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Grégoire Toulouse

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Myriam Berger

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Fanny Levy

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Grégoire Toulouse

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Myriam Berger

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Fanny Levy

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17. Februar 2022

Franchise and distribution - February 2022 – 6 von 6 Insights

European Franchise & Distribution Newsletter - France #28

  • In-depth analysis

Price fixing: a franchise network sanctioned by the French Competition Authority

Decision No. 21-D-24 of the French Competition Authority dated October 12, 2021 concerning practices implemented in the sector of the distribution of soccer leisure equipment

The imposition, by the supplier, of resale prices of products or services to its distributors (e.g. franchisees) is an anti-competitive practice prohibited both by European law (Article 101§1 of the Treaty on the Functioning of the European Union) and by French law (Article L.420-1 of the French Commercial Code). It is also a restrictive practice sanctioned by a fine of up to Euros 75,000 under French law (article L.442-6 of the Commercial Code).

With rare exceptions (such as the launch of a new product or a short-term low-price campaign, for example), imposing a resale price on a distributor is therefore illegal.

Suppliers may nevertheless, without incurring sanctions, recommend resale prices to their resellers or members or impose maximum prices.

At the end of 2021, the French Competition Authority had rendered a decision on the ground of article L.420-1 of the French Commercial Code, relating to a price fixing practice that had taken place within a franchise network.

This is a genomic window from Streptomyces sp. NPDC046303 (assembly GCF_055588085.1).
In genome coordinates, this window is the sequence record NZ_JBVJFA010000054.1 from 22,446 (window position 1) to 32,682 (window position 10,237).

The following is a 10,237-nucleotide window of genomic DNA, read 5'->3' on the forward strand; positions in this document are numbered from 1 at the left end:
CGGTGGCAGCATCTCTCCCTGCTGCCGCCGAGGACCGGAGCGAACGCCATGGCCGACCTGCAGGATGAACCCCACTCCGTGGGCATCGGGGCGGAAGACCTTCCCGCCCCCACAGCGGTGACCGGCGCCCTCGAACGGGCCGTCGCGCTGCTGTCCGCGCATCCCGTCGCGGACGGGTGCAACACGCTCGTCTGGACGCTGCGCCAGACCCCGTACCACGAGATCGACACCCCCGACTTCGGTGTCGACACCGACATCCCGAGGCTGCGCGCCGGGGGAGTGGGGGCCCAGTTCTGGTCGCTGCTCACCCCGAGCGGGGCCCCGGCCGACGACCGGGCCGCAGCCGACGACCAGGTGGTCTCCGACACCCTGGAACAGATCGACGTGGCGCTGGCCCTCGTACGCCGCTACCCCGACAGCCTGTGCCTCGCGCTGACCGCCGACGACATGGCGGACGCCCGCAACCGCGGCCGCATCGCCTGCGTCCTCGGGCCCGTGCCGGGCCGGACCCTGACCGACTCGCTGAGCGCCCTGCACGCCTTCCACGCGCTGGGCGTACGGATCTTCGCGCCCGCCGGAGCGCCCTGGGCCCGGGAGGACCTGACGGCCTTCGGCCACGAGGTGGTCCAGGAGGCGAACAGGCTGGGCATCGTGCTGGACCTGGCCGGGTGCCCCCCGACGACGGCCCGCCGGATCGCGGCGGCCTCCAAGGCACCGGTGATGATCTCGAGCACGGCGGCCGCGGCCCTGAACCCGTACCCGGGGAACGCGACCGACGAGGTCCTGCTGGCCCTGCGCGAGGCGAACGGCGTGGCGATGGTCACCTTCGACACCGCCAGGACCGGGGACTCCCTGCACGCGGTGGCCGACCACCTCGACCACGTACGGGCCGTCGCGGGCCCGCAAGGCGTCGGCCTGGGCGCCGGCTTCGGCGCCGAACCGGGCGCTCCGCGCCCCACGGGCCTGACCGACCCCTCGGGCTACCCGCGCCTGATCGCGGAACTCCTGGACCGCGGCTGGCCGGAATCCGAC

In the case at stake, Espace Foot, a franchisor specializing in the sale of soccer-related products, had included a clause in its franchise agreements requiring them to comply with the pricing policy defined by the franchisor.

The disputed clause stated that: "in the spirit of protecting the brand image, the Franchisor will communicate the sales prices, and the Franchisee will apply the communicated prices. The Franchisee will comply with the laws and decrees regulating prices."

During the investigation of the case, several franchisees stated that they were applying the pricing strategy and the prices that were communicated to them. It was also noted by the Competition Authority that the franchisor had imposed a financial penalty on one of its franchisees for non-compliance with the pricing policy, and that, as a threat, the entire network had been informed of this penalty.

The practice ceased in 2018, when franchisees signed the network's new standard agreement, which stipulated that: "the franchisee is an independent trader. As such, he freely determines his sales prices and has control over his margins (...)".

The franchisor requested the settlement procedure, which allows the Authority to set a range within which the sanction would fall. The financial penalty imposed (Euros 25,000) was determined based on various criteria: the seriousness of the infringement (in particular, the fact that the entire network had implemented it), the damage to the economy (very limited in this case due to Espace Foot's small market share) and the circumstances specific to Espace Foot (which had corrected its practice in its more recent agreements).

This decision follows the one rendered by the French Competition Authority in December 2020, in which Damman Frères had been sanctioned for a similar practice, which consisted in “recommending" prices but sanctioning distributors who did not apply them (Decision No. 20-D-20 dated December 3, 2020 relating to practices implemented in the high-end tea sector).

These decisions confirm the attention that the Competition Authority still pays to these price fixing practices (which are however more and more seldom today) and invite the franchisor to be prudent, despite the temptation to standardize the prices within the network.

It is also interesting to note that in this decision rendered in October 2021, the Authority referred to the notion of "damage to the economy", even though this criterion has been replaced, in the Authority's new statement on sanctions of July 2021, by the criterion of the duration of the infringement.


Loyalty of proof and admissibility of a mystery shopper's testimonial
Court of Cassation, November 10, 2021, No. 20-14669 and No. 20-14670